Iconic invention, iconic toy. French electrician Andre Cassagnes invented “The Magic Screen” in 1950. The Ohio Art Company licensed it for America in 1960. The name was changed to Etch-a-Sketch. 150 million have been sold.
The toy lives on while Andre has been erased from the earthly screen. At least from our perception.
In reality, this representation of Andre returned to aluminum powder, the building block that coated the inner screens of every Etch-a-Sketch drawing ever made.
A closed system of pure potentiality.
In the universe of Etch-a-Sketch, Andre was the creator. Everyone who fixated on his universe had free will to draw whatever they liked.
Simple art, complex art. Beautiful art, profane art. Inspiring art, evil art.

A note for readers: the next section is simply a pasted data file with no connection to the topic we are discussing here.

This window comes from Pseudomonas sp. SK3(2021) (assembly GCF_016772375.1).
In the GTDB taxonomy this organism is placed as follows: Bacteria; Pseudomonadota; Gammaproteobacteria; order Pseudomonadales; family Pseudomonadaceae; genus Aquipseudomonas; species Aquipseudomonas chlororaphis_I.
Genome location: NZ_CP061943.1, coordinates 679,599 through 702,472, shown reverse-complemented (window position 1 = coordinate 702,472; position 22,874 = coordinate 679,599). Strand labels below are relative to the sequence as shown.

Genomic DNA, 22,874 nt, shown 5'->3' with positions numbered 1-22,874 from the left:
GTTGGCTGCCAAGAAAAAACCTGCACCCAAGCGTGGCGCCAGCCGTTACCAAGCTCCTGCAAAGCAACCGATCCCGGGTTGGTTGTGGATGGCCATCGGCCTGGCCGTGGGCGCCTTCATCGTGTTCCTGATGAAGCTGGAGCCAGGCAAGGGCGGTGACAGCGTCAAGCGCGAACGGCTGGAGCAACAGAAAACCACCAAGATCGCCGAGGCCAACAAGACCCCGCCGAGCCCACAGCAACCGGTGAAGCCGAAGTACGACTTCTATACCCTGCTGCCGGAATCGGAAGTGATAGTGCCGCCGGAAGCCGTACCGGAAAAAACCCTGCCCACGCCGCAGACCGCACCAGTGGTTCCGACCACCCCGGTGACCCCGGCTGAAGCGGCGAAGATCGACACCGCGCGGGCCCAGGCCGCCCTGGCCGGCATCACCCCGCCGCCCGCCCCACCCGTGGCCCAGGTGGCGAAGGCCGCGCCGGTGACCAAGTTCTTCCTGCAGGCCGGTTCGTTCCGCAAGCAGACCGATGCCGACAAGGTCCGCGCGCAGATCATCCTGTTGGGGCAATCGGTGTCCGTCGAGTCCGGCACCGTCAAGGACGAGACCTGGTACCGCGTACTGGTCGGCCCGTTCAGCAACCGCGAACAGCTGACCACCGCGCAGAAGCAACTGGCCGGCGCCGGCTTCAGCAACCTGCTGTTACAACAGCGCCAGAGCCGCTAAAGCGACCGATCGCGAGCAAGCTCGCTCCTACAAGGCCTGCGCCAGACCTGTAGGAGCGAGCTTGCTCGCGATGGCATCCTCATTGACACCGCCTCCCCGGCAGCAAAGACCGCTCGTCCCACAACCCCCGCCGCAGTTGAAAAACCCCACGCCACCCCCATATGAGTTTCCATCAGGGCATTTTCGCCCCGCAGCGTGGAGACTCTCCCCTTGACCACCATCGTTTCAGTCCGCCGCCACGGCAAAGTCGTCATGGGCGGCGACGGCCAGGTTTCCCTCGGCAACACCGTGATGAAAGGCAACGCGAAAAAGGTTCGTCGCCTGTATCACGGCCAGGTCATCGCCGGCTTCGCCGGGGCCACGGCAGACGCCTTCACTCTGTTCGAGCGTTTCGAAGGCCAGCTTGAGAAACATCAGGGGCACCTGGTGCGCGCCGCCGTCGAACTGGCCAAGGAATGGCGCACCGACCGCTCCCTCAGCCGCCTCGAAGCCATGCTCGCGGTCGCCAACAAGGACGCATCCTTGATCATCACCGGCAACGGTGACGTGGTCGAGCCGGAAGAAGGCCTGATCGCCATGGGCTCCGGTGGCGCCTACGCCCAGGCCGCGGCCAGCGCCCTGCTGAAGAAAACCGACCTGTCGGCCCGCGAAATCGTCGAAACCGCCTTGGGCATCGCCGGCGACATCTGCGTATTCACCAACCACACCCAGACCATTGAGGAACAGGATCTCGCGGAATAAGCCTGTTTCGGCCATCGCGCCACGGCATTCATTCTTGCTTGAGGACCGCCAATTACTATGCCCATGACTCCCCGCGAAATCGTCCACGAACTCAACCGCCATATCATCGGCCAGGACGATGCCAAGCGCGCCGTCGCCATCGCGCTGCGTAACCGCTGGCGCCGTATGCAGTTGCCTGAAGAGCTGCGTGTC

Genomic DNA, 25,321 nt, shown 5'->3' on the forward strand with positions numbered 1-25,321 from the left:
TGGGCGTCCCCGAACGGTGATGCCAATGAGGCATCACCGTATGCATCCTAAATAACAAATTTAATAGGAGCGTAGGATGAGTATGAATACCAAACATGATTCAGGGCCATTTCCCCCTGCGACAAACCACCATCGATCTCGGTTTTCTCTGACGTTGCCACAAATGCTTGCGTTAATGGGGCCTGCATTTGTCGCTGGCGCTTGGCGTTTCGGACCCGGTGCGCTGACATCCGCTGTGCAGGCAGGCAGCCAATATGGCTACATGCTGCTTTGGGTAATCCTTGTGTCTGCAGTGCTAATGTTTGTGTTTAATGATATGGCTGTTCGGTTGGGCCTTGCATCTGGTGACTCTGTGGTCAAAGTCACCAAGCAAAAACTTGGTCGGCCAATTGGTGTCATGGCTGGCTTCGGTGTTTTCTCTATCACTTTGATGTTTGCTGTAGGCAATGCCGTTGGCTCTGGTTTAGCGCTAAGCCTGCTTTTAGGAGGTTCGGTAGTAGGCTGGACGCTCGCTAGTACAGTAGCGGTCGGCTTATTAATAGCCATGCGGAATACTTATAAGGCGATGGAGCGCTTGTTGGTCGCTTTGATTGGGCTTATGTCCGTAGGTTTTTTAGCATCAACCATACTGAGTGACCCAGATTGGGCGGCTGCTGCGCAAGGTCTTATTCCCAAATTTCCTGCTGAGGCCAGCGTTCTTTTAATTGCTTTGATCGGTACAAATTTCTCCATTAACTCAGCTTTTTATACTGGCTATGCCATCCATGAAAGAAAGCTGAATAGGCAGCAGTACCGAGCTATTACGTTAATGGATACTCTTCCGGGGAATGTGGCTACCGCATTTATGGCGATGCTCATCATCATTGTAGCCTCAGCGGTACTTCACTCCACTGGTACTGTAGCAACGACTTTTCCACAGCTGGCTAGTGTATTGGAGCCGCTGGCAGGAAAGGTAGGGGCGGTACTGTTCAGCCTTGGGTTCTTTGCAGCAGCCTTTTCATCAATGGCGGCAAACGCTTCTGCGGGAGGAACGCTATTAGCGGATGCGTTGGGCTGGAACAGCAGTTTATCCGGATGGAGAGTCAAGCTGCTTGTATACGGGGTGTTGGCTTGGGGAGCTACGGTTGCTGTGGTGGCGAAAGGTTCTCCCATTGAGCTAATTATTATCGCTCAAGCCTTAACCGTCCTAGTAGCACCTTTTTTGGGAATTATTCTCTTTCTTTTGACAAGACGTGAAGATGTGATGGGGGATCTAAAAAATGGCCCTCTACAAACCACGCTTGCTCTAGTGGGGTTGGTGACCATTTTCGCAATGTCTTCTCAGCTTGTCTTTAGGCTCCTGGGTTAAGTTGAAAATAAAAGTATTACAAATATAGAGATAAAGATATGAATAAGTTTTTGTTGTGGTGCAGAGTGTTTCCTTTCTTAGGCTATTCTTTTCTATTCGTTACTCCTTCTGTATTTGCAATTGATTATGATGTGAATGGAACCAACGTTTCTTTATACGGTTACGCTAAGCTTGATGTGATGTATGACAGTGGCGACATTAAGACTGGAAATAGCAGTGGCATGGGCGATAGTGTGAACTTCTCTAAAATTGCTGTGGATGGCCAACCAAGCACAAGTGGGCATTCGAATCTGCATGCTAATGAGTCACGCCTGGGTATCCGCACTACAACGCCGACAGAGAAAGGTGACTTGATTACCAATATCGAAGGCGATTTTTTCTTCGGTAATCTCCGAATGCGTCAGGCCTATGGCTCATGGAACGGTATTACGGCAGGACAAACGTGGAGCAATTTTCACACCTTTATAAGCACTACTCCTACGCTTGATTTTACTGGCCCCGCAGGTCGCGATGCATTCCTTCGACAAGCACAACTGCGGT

Each work represented the fixation of a moment. A quick shake & onto the next.
No one was eternally judged by their drawings. It's just an Etch-a-Sketch. It's just play.
Shake & start anew.
Perhaps the fall of man is not a physical fall but a mental one.
One moment, we perceived ourselves as a united piece of all-there-is.
The next we fixated on an individual screen, two knobs & a specific drawing.
Only a human has the range of focus to go from perceiving infinity to perceiving “Monday.”
Perhaps our pain & pleasure & failure & success is not quite as important or permanent as we imagine.
Could enlightenment be as simple as giving ourselves a little shake?
Explore this concept deeper at "Just You & Your Consciousness"
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